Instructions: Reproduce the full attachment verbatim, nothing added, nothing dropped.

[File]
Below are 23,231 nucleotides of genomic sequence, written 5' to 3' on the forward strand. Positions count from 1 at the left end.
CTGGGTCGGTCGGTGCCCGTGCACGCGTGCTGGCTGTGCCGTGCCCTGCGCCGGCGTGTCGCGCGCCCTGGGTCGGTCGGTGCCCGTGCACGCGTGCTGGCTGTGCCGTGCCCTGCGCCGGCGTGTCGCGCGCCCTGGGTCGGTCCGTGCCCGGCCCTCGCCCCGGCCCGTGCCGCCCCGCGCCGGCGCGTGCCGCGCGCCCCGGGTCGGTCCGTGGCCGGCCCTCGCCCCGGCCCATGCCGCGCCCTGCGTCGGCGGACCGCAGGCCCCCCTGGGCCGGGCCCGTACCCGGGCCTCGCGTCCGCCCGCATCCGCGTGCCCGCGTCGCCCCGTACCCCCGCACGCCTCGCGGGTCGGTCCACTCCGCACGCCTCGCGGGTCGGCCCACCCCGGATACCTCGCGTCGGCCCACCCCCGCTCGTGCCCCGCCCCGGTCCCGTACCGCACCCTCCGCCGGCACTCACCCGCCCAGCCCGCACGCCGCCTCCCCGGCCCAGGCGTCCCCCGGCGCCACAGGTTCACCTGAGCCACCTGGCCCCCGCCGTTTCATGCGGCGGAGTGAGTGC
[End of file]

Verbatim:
Below are 23,231 nucleotides of genomic sequence, written 5' to 3' on the forward strand. Positions count from 1 at the left end.
CTGGGTCGGTCGGTGCCCGTGCACGCGTGCTGGCTGTGCCGTGCCCTGCGCCGGCGTGTCGCGCGCCCTGGGTCGGTCGGTGCCCGTGCACGCGTGCTGGCTGTGCCGTGCCCTGCGCCGGCGTGTCGCGCGCCCTGGGTCGGTCCGTGCCCGGCCCTCGCCCCGGCCCGTGCCGCCCCGCGCCGGCGCGTGCCGCGCGCCCCGGGTCGGTCCGTGGCCGGCCCTCGCCCCGGCCCATGCCGCGCCCTGCGTCGGCGGACCGCAGGCCCCCCTGGGCCGGGCCCGTACCCGGGCCTCGCGTCCGCCCGCATCCGCGTGCCCGCGTCGCCCCGTACCCCCGCACGCCTCGCGGGTCGGTCCACTCCGCACGCCTCGCGGGTCGGCCCACCCCGGATACCTCGCGTCGGCCCACCCCCGCTCGTGCCCCGCCCCGGTCCCGTACCGCACCCTCCGCCGGCACTCACCCGCCCAGCCCGCACGCCGCCTCCCCGGCCCAGGCGTCCCCCGGCGCCACAGGTTCACCTGAGCCACCTGGCCCCCGCCGTTTCATGCGGCGGAGTGAGTGC